Working Groups

IXPUG Working Groups

The IXPUG working groups provide a virtual means to meet more regularly with other IXPUG members between yearly face-to-face meetings.  The working group was started to foster greater collaboration and knowledge-sharing related to topics of particular interest, and is a great way to get involved in the IXPUG community.

The goals of the working group are as follows:

  1. Direct IXPUG discussions to what is most relevant to the community.
  2. Disseminate results and techniques.
  3. Assist the community with performance debugging/troubleshooting.
  4. Provide a forum for collaboration between IXPUG members and Intel engineers.
  5. Help the community to prepare for upcoming IXPUG events.

How to Join

The working group is open to anybody that wishes to join.

Meetings are held on the second Thursday of every month at 08:00 AM PST, using GoToMeeting.

To receive updates and calendar reminders, subscribe to the working group mailing list HERE.  Please note that you must register for an account on the IXPUG website in order to subscribe.

Scheduling a Meeting

If you would be interested in attending/leading a discussion session focused on a particular topic, or would like to present your work to the group, please let us know by posting in the working group discussion forum or by contacting the working group organizer over This email address is being protected from spambots. You need JavaScript enabled to view it..


Upcoming Meetings

Date Title Author(s) Description
March 8, 2018 (8:00am PST) Compiler Prefetching for Knights Landing Rakesh Krishnaiyer, Intel Corporation

We will cover some of the recent changes in the compiler-based prefetching (for Knights Landing and Skylake) and provide tips on how to tune for performance using compiler prefetching options, pragmas and prefetch intrinsics.

May 10, 2018
(8:00 am PST)
High Productivity Languages Rollin Thomas, NERSC

Sergey Maidanov, Intel Corporation

This talk will cover challenges of numerical analysis and simulations at scale. The tools such as Python which are often used for prototyping are not designed to scale to large problems. As a result organizations have to have a dedicated team that takes a prototype created by research scientists and deploy it in the production environment.

The new approach is required for addressing both scalability and productivity aspects of applied science that combines two distinct worlds, the best of HPC world and the best of database worlds.

Starting with a brief overview of scalability aspects with respect to modern hardware architecture we will characterize what the problem at scale is, its inherit characteristics and how these map onto software design choices. We will also discuss selected experimental/observational science applications making use of Python at the National Energy Research Scientific Computing Center (NERSC), and what NERSC has done in partnership with the Intel Python Team to help application developers improve performance while retaining scientist/developer productivity.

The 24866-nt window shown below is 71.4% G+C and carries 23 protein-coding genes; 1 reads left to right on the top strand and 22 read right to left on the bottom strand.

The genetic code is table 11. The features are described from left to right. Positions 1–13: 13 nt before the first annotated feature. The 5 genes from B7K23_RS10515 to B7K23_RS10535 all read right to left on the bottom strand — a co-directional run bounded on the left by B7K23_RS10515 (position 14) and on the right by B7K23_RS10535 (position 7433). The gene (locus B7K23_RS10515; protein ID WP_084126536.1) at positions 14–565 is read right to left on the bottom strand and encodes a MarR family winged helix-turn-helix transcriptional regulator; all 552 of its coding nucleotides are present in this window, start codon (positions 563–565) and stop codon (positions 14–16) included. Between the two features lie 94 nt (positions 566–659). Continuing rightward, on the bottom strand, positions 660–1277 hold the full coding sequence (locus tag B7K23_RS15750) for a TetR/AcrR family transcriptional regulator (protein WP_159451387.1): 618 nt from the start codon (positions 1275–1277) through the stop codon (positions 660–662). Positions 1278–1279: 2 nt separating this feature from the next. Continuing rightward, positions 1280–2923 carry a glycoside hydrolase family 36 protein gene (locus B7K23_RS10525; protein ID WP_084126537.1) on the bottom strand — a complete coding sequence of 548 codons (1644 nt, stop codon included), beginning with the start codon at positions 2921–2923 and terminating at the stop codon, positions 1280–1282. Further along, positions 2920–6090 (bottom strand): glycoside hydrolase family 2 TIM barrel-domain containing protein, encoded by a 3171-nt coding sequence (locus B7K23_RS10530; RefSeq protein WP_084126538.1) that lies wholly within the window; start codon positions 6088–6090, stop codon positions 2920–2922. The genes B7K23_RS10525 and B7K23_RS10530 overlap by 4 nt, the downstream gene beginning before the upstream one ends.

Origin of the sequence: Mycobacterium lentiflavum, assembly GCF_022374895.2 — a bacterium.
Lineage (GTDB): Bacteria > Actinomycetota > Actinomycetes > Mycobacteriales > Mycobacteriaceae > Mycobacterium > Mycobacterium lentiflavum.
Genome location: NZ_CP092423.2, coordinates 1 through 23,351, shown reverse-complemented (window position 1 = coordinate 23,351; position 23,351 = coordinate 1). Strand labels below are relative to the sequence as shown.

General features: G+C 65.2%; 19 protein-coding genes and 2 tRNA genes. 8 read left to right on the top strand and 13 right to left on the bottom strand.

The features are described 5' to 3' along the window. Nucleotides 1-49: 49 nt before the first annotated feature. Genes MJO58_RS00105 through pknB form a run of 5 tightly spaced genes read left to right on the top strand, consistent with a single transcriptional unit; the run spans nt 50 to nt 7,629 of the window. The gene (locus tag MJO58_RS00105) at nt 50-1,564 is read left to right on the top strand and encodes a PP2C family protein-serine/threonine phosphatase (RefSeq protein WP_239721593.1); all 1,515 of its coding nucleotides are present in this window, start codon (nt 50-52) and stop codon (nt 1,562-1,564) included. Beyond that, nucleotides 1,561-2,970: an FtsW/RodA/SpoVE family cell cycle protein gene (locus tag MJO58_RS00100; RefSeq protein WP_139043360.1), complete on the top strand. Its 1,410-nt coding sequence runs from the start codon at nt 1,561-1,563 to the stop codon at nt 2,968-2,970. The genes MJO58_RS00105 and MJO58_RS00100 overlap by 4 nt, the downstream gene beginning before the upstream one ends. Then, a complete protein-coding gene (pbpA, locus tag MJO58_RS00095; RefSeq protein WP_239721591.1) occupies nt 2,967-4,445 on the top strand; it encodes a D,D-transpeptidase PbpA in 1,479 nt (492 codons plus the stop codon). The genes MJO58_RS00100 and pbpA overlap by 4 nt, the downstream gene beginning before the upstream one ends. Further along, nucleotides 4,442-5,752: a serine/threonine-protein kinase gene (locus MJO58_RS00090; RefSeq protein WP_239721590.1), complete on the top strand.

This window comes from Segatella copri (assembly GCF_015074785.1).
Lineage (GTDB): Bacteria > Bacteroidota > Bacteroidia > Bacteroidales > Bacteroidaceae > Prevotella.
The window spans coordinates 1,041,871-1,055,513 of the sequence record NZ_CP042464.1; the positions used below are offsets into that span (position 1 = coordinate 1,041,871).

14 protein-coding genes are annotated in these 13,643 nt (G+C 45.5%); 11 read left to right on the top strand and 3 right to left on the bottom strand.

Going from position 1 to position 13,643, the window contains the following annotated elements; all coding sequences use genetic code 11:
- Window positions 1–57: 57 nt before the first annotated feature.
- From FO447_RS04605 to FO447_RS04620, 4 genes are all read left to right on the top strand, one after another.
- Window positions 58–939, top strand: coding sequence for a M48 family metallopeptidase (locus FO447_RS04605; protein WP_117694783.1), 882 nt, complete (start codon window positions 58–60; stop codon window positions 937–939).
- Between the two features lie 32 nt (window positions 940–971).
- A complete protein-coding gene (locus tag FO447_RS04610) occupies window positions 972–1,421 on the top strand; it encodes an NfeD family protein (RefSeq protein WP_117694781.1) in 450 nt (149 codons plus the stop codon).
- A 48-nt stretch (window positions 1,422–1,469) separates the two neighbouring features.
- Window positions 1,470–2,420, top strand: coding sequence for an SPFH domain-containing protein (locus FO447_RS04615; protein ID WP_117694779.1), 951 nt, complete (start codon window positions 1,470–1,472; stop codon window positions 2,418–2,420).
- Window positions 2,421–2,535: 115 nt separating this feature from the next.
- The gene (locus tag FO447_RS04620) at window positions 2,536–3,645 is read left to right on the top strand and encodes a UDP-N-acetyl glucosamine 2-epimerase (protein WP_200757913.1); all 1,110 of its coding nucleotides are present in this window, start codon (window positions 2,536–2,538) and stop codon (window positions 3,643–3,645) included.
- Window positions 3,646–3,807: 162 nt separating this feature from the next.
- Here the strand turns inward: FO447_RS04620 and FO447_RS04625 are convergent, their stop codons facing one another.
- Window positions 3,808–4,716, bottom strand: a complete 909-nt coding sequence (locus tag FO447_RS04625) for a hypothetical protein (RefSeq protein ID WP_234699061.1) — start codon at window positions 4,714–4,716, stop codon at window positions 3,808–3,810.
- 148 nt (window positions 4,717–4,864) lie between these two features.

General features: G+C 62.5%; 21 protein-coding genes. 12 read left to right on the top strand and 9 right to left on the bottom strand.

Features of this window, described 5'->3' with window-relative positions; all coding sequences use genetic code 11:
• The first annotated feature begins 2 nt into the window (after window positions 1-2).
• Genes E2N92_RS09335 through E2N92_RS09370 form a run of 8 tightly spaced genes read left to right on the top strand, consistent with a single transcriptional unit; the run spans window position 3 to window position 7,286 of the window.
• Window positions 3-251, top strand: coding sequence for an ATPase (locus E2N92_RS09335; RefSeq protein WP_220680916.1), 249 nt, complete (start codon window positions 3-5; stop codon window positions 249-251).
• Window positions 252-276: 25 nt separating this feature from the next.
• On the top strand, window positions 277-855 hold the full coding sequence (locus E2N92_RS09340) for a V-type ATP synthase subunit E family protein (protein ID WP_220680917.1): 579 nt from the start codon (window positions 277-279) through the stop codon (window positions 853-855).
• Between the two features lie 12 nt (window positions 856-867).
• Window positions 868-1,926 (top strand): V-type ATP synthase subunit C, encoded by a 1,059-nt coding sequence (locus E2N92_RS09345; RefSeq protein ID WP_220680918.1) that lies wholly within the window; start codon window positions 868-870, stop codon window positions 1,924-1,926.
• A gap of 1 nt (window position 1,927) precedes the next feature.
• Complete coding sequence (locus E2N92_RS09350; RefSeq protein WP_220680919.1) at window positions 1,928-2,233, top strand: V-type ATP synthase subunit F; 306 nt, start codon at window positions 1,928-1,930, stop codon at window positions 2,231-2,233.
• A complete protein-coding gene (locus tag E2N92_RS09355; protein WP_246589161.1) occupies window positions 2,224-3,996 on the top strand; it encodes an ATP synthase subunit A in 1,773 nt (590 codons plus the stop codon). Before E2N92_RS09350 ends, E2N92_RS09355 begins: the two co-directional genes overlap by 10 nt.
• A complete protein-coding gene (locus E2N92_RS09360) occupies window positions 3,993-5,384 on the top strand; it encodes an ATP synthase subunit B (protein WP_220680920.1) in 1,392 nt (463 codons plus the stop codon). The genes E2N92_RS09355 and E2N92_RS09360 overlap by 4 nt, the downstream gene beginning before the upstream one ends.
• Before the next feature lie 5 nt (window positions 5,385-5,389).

Previous Meetings

Date Title Author(s) Description
January 11, 2018 Vectorization of Inclusive/Exclusive Compilier 19.0 Nikolay Panchenko, Intel Corporation

We propose a new OpenMP syntax to support inclusive and exclusive scan patterns.  In computer science, this pattern is also known as a prefix or cumulative sum.  The proposal defines several new constructs to support inclusive and exclusive scans through OpenMP, defines semantics for these constructs and possible combination of parallelization and vectorization.  In 18.0 Compiler 3 new OMP SIMD experimental features were added: vectorization of loops with breaks, syntax for compress/expand patterns and syntax for histogram pattern.

February 8, 2018
(8:00 am PST)

Threading Building Blocks (TBB) Flow Graph: Expressing and Analyzing Dependencies in Your C++ Application

See Archived webcast 

Pablo Reble, Intel Corporation

Developing for heterogeneous systems is challenging because applications may be composed of many layers of parallelism and employ a diverse set of programming models or libraries. This session focuses on Flow Graph, an extension to the Threading Building Blocks (TBB) interface that can be used as a coordination layer for heterogeneity that retains optimization opportunities and composes with existing models. This extension assists in expressing complex synchronization and communication patterns and in balancing load between CPUs, GPUs, and FPGAs.



Because a Flow Graph can express complex interactions, we use Intel Advisor’s Flow Graph Analyzer (FGA), which has been released as a Technology Preview in Parallel Studio XE 2018 to visualize interactions in a graph and map the application structure to performance data. Finally, we validate this approach by presenting use cases of applications using Flow Graph.



For more information about previous meetings, please refer to the minutes.